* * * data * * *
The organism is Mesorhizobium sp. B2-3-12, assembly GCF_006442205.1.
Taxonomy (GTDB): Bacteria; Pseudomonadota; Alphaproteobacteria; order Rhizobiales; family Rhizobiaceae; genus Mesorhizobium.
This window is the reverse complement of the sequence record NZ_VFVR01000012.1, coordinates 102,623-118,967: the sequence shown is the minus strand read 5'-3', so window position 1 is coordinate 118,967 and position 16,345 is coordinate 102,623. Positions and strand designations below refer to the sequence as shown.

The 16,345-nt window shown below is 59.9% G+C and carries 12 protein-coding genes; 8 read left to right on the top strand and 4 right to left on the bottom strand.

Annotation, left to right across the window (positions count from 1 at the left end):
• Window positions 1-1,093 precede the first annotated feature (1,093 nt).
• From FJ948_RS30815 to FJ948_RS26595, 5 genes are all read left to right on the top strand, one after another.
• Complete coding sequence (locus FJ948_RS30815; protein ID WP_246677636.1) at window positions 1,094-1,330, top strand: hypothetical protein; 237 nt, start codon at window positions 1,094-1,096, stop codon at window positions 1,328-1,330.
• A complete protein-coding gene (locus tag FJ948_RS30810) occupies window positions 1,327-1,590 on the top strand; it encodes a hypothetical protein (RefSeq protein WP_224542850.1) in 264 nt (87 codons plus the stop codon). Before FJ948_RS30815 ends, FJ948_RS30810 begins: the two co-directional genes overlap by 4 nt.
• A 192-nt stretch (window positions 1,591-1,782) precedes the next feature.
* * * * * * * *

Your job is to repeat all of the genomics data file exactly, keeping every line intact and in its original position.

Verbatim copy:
The organism is Mesorhizobium sp. B2-3-12, assembly GCF_006442205.1.
Taxonomy (GTDB): Bacteria; Pseudomonadota; Alphaproteobacteria; order Rhizobiales; family Rhizobiaceae; genus Mesorhizobium.
This window is the reverse complement of the sequence record NZ_VFVR01000012.1, coordinates 102,623-118,967: the sequence shown is the minus strand read 5'-3', so window position 1 is coordinate 118,967 and position 16,345 is coordinate 102,623. Positions and strand designations below refer to the sequence as shown.

The 16,345-nt window shown below is 59.9% G+C and carries 12 protein-coding genes; 8 read left to right on the top strand and 4 right to left on the bottom strand.

Annotation, left to right across the window (positions count from 1 at the left end):
• Window positions 1-1,093 precede the first annotated feature (1,093 nt).
• From FJ948_RS30815 to FJ948_RS26595, 5 genes are all read left to right on the top strand, one after another.
• Complete coding sequence (locus FJ948_RS30815; protein ID WP_246677636.1) at window positions 1,094-1,330, top strand: hypothetical protein; 237 nt, start codon at window positions 1,094-1,096, stop codon at window positions 1,328-1,330.
• A complete protein-coding gene (locus tag FJ948_RS30810) occupies window positions 1,327-1,590 on the top strand; it encodes a hypothetical protein (RefSeq protein WP_224542850.1) in 264 nt (87 codons plus the stop codon). Before FJ948_RS30815 ends, FJ948_RS30810 begins: the two co-directional genes overlap by 4 nt.
• A 192-nt stretch (window positions 1,591-1,782) precedes the next feature.